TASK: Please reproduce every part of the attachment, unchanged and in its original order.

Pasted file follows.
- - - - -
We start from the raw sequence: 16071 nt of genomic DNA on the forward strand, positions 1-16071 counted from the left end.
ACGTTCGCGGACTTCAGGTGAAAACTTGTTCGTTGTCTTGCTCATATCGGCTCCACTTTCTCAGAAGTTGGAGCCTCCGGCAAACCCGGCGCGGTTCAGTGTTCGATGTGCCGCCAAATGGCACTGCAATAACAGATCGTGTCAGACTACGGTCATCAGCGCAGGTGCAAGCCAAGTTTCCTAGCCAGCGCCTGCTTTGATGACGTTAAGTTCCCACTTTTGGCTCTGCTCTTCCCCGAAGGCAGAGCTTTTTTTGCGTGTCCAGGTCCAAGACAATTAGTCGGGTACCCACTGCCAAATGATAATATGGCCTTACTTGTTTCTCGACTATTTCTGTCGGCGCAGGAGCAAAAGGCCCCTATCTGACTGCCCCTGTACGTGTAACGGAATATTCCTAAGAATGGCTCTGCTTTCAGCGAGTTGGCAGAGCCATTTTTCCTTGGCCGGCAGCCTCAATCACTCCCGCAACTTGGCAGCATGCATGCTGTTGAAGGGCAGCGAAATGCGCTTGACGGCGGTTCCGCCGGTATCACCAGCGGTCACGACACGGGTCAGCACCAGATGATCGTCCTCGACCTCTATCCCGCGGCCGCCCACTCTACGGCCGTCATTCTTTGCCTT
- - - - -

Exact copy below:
We start from the raw sequence: 16071 nt of genomic DNA on the forward strand, positions 1-16071 counted from the left end.
ACGTTCGCGGACTTCAGGTGAAAACTTGTTCGTTGTCTTGCTCATATCGGCTCCACTTTCTCAGAAGTTGGAGCCTCCGGCAAACCCGGCGCGGTTCAGTGTTCGATGTGCCGCCAAATGGCACTGCAATAACAGATCGTGTCAGACTACGGTCATCAGCGCAGGTGCAAGCCAAGTTTCCTAGCCAGCGCCTGCTTTGATGACGTTAAGTTCCCACTTTTGGCTCTGCTCTTCCCCGAAGGCAGAGCTTTTTTTGCGTGTCCAGGTCCAAGACAATTAGTCGGGTACCCACTGCCAAATGATAATATGGCCTTACTTGTTTCTCGACTATTTCTGTCGGCGCAGGAGCAAAAGGCCCCTATCTGACTGCCCCTGTACGTGTAACGGAATATTCCTAAGAATGGCTCTGCTTTCAGCGAGTTGGCAGAGCCATTTTTCCTTGGCCGGCAGCCTCAATCACTCCCGCAACTTGGCAGCATGCATGCTGTTGAAGGGCAGCGAAATGCGCTTGACGGCGGTTCCGCCGGTATCACCAGCGGTCACGACACGGGTCAGCACCAGATGATCGTCCTCGACCTCTATCCCGCGGCCGCCCACTCTACGGCCGTCATTCTTTGCCTT